How To Write Training That Works: marketing training


How to write training that worksWriting training material is a specialized job. But often, in a small business, nonprofit organization, charity or similar circumstances, there isn’t the budget to bring in a specialized supplier. Here’s the HTWB solution, with Jackson Rawlings…in this final article in the series, he looks at marketing training.


Marketing is a discipline which constantly changing and developing. As such it can be hard to write training material for because new theories and methods appear all the time.

As such, I’m going to outline a few key points to keep in mind that will hopefully make the task of creating material that little bit easier.

Make clear distinctions between marketing channels

Social Media Marketing, SEO, Inbound Marketing, Content Marketing are but a few of the ‘varieties’ of marketing that now dominate the industry.

Understanding the differences and overlap between these methods is essential for any marketer, and therefore something you need to hammer home with your training material.

It’s also important to note that while some strains of marketing may not be useful or usable by every trainee, having at least a sound understanding is of each is invaluable. So don’t back down if questioned on your inclusion of certain methods. You’re the trainer after all. You know best!

Emphasise the importance of staying up to date with new technology

Being completely up to date with the latest developments in technology is part and parcel of being a marketer. Being able to jump on a bandwagon before it’s started rolling is a precious skill but one which can be taught.

I’m talking about things like being able to identify up and coming platforms in the social media world, or a new metric tool that has a useful and original function.

Use examples of previous ‘big moves’ in the marketing industry (the Twitter boom or Pinterest for example) to get your trainees identifying what made them such a success.

Of course knowing what made previous platforms and tools succeed is no guarantee you’ll be able to pick the next winner, but it certainly helps.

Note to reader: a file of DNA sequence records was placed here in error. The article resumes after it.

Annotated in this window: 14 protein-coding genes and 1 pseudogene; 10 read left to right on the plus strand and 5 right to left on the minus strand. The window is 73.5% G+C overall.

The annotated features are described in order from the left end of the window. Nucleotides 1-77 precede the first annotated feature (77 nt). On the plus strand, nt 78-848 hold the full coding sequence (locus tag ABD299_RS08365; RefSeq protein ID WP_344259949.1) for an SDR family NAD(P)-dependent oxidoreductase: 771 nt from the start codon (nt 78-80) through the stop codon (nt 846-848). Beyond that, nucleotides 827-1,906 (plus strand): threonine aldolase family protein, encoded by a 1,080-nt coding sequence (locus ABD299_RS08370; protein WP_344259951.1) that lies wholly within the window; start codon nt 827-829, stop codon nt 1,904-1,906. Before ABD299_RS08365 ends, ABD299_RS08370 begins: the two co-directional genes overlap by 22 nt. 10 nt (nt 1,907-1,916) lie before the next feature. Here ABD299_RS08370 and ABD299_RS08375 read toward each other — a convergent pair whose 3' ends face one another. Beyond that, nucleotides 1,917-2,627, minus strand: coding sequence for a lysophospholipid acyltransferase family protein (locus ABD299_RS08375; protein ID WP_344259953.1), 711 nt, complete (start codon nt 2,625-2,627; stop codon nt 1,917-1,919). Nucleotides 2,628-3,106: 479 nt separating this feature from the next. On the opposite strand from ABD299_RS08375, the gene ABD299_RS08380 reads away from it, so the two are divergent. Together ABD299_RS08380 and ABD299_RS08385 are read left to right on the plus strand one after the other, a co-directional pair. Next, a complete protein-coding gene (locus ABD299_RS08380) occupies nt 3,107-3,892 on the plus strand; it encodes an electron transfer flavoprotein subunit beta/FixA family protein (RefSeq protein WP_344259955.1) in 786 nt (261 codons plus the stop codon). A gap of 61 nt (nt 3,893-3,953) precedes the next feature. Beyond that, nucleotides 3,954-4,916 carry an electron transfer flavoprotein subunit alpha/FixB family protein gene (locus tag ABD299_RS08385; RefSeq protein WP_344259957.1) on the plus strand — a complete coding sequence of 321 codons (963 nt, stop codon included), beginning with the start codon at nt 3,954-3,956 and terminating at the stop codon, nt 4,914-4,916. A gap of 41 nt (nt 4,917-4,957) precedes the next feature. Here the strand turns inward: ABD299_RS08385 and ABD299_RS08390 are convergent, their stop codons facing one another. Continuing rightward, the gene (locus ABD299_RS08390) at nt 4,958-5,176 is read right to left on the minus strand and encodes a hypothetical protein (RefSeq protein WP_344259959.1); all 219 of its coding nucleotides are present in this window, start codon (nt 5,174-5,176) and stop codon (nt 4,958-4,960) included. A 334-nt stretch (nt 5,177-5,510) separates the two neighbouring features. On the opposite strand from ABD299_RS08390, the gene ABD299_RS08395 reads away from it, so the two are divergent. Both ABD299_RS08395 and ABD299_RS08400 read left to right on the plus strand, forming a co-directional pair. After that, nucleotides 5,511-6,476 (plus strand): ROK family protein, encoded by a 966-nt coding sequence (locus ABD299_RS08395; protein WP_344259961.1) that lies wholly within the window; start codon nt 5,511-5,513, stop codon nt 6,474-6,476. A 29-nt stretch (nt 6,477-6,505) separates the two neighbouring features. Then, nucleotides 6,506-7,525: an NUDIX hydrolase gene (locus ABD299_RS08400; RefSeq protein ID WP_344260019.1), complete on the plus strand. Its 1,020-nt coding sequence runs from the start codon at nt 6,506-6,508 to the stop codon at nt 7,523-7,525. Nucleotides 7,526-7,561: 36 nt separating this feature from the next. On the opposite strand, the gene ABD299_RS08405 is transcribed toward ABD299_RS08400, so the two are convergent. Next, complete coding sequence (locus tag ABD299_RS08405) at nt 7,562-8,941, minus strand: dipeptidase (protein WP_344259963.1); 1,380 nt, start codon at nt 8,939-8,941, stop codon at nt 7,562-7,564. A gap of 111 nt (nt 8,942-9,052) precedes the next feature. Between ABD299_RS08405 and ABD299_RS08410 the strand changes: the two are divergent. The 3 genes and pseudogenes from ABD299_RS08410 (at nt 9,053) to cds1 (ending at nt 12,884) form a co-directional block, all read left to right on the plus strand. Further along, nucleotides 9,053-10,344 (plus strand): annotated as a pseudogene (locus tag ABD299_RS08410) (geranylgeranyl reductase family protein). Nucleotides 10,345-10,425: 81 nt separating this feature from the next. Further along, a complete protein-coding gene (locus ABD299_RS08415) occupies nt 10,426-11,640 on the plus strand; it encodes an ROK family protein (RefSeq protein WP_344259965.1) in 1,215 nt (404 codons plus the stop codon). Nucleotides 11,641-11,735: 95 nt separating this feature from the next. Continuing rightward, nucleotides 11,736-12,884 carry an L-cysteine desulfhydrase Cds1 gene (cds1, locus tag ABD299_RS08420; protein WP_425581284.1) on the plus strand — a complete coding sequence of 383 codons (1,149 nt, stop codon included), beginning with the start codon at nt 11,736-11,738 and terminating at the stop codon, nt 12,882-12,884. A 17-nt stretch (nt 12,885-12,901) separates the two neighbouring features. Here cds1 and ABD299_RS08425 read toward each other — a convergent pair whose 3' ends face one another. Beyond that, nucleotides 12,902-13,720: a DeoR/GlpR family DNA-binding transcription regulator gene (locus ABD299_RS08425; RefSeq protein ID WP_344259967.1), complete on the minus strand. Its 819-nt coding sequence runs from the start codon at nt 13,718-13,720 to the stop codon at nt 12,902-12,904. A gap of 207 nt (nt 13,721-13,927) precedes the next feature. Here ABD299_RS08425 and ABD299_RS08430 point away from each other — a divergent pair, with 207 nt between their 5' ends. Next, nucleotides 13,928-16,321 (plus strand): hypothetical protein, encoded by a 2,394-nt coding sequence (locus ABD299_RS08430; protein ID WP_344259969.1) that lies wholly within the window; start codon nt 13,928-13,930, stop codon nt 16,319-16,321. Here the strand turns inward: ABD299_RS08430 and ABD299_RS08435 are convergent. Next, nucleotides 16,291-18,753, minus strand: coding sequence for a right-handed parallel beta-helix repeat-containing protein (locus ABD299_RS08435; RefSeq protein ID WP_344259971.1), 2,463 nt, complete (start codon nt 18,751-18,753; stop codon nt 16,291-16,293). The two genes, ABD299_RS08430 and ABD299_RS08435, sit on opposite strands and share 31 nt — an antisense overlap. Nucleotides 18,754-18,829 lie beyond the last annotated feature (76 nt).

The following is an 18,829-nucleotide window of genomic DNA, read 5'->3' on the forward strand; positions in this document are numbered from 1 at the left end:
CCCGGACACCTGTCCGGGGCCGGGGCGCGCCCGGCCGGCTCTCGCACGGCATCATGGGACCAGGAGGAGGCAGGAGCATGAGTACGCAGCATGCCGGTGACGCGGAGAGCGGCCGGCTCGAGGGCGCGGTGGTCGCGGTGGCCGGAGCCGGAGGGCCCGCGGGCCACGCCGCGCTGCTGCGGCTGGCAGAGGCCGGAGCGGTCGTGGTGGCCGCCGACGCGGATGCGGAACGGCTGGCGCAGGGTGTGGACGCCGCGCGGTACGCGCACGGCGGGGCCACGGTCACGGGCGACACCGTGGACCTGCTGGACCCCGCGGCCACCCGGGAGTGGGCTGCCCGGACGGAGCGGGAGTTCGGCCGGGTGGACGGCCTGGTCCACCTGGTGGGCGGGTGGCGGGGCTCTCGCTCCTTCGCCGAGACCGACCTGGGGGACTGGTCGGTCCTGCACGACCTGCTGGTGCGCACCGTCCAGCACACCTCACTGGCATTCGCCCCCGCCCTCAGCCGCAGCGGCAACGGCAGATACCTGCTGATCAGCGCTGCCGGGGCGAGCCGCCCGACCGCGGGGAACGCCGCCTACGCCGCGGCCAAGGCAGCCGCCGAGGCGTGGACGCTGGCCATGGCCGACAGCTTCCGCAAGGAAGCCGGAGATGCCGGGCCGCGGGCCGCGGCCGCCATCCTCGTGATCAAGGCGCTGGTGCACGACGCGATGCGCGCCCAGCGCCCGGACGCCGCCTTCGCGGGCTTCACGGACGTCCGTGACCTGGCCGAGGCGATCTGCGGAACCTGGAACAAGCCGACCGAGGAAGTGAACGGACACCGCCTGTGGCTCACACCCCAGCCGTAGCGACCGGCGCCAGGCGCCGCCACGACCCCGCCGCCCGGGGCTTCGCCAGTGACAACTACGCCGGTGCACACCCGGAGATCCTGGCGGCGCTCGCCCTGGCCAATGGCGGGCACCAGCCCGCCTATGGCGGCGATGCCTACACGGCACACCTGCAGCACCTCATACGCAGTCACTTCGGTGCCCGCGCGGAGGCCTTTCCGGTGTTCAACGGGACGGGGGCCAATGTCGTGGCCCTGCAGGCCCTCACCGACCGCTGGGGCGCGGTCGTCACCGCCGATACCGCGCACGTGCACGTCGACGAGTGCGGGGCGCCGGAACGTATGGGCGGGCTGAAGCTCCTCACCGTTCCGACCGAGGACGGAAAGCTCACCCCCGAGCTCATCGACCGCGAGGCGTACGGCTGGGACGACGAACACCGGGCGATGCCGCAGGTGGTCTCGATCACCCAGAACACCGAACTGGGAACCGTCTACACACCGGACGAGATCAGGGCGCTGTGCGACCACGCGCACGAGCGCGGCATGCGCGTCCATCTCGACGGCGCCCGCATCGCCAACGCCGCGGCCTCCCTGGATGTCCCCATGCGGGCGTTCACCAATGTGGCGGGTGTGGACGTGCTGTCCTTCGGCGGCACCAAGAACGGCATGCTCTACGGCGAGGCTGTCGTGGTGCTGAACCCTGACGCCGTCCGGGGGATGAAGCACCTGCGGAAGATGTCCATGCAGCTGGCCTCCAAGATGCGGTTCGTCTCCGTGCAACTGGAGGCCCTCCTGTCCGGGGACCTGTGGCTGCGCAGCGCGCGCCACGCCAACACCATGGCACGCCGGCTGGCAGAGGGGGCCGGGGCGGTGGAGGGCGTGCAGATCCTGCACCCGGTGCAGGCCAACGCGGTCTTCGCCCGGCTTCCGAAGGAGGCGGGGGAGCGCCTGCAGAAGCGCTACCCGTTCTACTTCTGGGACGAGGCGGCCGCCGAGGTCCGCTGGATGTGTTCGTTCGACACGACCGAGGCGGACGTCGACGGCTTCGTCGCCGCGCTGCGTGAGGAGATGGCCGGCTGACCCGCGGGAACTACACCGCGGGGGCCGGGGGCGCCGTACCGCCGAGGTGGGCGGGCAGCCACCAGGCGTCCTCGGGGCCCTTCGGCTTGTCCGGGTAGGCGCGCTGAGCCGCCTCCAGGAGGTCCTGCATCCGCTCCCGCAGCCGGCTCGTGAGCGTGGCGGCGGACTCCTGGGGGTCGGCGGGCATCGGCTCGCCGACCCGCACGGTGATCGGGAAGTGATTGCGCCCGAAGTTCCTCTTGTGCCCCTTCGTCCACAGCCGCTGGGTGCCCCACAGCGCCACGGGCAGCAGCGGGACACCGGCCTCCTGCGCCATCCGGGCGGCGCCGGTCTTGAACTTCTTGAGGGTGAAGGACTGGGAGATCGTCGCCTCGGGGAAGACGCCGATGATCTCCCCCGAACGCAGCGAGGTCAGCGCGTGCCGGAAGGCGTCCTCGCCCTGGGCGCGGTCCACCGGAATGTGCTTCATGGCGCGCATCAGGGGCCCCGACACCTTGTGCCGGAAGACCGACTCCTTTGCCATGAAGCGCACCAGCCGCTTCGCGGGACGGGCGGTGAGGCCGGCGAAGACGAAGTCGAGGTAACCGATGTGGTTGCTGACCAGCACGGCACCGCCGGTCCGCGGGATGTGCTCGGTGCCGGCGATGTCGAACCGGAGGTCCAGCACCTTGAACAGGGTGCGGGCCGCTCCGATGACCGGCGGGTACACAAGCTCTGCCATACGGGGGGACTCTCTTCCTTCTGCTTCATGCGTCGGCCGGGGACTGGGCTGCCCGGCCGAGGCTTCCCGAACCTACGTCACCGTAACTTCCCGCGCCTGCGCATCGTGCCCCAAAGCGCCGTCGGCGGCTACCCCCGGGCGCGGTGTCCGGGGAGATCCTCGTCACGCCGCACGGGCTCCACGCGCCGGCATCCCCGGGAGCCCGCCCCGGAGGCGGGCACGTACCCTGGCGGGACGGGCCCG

To see all articles in the How To Write Training That Works series, check out the category “Training That Works” in the side bar to the right —>>>

small__8540535352Get inspiration from online resources

There is an unfathomable swathe of online resources available to marketers; it’s probably one of the most heavily written about topics on the net.

Big generalist sites like Marketingland are great for an overview of the industry as a whole, and more specialist sites like SEOmoz and fill in the details on individual areas.

Use these resources that are available to you, for help in building your own knowledge of subjects, to give as resources to your trainees and even to borrow/steal material from (obviously be careful here, and abide by any copyright laws in place).

As a trainer you obviously need to know your stuff. Reading about it as much as possible is a great start.

Take a psychological approach

Marketing as an industry is heavily influenced and affected by psychology. Knowing how someone thinks and feels in response to different techniques and approaches cannot be understated in terms of importance.

Make sure your trainees are aware of this link. Use psychological studies and theories as proof of the efficacy of various techniques.

Also, advise that your delegates read into different aspects of psychology in relation to selling and marketing. New ‘thought leaders’ like Seth Godin are a nice easy entry into the bisection between the disciplines, but for an in-depth understanding try thinkers like Fromm and Festinger.

Always link back to sales

Marketing is ultimately about making money; a fact which is easily forgotten.

Often marketing feels like such an entity in itself that the link to sales can be lost. Make sure that doesn’t happen in your material.

Make sure you emphasise how exactly a certain technique increases sales by explaining things like KPIs and ROIs. Show how marketing makes money and you’ll command your trainees’ attention.

That’s it for this week and this series. Thanks for taking the time to read and I hope I‘ve helped to address some of the issues often faced when creating training material.

If you have any comments or questions, please share them below and we’ll be right back to you.

Don’t forget – to see all articles in the How To Write Training That Works series, check out the category “Training That Works” in the side bar to the right —>>>

How to write training that works

Jackson Rawlings


Jackson Rawlings
Digital Marketer
Silicon Beach Training

Meanwhile, train yourself to write even better… (instant downloads)

“How To Write About Yourself”…how to make the most of yourself, whatever you need to write
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photo credit: mkhmarketing via photopin cc




  1. The “new” study of neuromarketing has resulted in several books that use the psychology of marketing to great advantage. I’ve read two – The Buying Brain by Pradeep and Neuromarketing by Renvoise and Morin.